Icarus‘ story was quite sad, really.
His father, Daedalus was a gifted craftsmen who built for the King Minos the famous labyrinth at Crete to imprison the half bull half human Minotaur. But King Minos imprisoned Daedalus in the prison on account of proof that the latter had had given his daughter Ariadne a clew to help Theseus, the king’s enemy.
Daedalus, in order to escape, crafted two pairs of wings from feathers and wax: one for himself and the other for his son, Icarus. Before taking off, he instructed his son to fly neither too close to the sea nor to the sun, but to follow his path. Overcome by the joy of flight, and blinded by his own giddiness, Icarus flies closer and closer to the sun. At last, his wings melt and before he knows it, he falls into the sea and drowns.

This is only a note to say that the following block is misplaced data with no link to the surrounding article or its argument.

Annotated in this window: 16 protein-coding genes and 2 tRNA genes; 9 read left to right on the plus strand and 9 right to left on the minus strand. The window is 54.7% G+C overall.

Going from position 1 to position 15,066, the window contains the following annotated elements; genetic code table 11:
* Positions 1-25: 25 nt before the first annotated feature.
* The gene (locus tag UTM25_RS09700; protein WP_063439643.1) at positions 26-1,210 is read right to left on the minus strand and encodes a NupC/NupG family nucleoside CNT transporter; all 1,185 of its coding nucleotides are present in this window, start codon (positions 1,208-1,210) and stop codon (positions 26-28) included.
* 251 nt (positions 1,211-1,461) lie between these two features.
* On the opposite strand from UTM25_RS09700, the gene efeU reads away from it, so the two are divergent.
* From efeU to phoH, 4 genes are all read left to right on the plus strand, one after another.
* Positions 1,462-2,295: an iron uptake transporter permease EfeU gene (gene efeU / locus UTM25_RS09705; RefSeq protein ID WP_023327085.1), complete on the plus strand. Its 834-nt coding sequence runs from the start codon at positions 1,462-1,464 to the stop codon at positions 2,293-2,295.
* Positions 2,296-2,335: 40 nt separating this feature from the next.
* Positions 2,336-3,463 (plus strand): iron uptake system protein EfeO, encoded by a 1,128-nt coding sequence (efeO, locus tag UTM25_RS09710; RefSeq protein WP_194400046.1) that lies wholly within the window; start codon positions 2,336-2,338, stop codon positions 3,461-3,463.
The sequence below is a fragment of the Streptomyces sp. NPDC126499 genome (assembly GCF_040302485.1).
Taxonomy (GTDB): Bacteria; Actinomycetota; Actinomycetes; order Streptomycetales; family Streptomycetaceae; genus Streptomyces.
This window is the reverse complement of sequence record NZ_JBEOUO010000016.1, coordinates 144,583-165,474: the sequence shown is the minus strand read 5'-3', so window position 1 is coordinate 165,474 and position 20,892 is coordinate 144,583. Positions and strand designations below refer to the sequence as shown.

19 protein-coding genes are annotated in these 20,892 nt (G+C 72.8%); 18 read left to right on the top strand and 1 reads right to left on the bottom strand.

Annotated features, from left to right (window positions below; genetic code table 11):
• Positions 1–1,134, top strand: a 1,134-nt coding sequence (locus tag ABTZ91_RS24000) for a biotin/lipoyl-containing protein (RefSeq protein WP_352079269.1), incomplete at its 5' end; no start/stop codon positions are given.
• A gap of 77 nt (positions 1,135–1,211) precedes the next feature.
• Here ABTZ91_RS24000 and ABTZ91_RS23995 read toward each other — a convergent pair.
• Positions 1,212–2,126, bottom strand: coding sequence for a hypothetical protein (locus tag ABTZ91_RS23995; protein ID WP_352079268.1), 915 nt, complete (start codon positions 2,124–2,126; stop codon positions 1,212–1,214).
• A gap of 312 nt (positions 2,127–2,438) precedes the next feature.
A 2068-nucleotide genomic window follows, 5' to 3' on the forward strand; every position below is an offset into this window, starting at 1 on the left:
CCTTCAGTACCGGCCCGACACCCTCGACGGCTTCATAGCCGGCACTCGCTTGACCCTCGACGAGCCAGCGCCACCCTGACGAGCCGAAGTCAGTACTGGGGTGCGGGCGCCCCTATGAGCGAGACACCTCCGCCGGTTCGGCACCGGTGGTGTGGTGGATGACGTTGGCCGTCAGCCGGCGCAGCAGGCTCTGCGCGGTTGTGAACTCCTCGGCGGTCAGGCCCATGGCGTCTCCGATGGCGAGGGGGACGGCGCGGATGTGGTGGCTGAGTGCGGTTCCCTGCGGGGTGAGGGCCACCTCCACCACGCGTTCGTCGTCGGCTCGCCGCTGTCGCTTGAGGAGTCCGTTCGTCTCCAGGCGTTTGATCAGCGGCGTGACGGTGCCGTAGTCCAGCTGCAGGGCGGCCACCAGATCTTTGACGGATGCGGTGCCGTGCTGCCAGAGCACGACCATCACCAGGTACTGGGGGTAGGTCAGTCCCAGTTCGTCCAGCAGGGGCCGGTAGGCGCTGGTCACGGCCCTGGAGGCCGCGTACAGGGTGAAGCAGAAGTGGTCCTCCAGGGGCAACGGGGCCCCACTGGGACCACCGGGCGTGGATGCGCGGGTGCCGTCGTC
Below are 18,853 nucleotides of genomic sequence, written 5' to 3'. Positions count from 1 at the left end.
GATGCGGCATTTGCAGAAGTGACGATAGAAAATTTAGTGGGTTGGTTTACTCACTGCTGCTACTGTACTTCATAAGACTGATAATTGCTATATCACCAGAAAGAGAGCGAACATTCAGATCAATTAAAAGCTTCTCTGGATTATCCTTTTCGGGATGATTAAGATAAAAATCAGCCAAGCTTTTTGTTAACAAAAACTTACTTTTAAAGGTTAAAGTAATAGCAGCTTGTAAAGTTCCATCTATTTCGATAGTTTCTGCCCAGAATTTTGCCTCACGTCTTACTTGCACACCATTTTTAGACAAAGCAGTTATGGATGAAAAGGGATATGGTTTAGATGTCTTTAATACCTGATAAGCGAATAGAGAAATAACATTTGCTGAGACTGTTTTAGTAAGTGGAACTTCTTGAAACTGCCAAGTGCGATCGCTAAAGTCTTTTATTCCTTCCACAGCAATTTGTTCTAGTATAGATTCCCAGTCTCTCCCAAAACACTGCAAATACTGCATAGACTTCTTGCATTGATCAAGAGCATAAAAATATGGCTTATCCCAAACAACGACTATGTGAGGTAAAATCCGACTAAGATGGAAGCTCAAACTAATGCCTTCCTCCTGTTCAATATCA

For Bastille, ‘Icarus’ is not just one person: it is an entire community, or to say, a group of people, more specifically our outgoing, young enthusiasts who insist on living life king size. This song is in many ways suicidal and against the theory of ‘You only live once’.
The song is riddled with examples of how people take chances in vain, how they risk everything they have just for the hell of it, for fun or simply out of foolishness. Thought and analysis seems to have taken a backseat in the contemporary world. People insist on seizing the moment, but think not of the consequences of their actions in the long term. The singer bemoans this utter ignorance, the blatant lack of respect for opportunities and life by people.
He compares them to Icarus, the foolish boy who killed himself on a whimsical impulse. He says that they—the people—are heading towards an ‘early grave’, by passing over opportunities, by not realizing their importance. They are hell bent on wasting their lives away when they have only just begun, and this is what the singer mourns.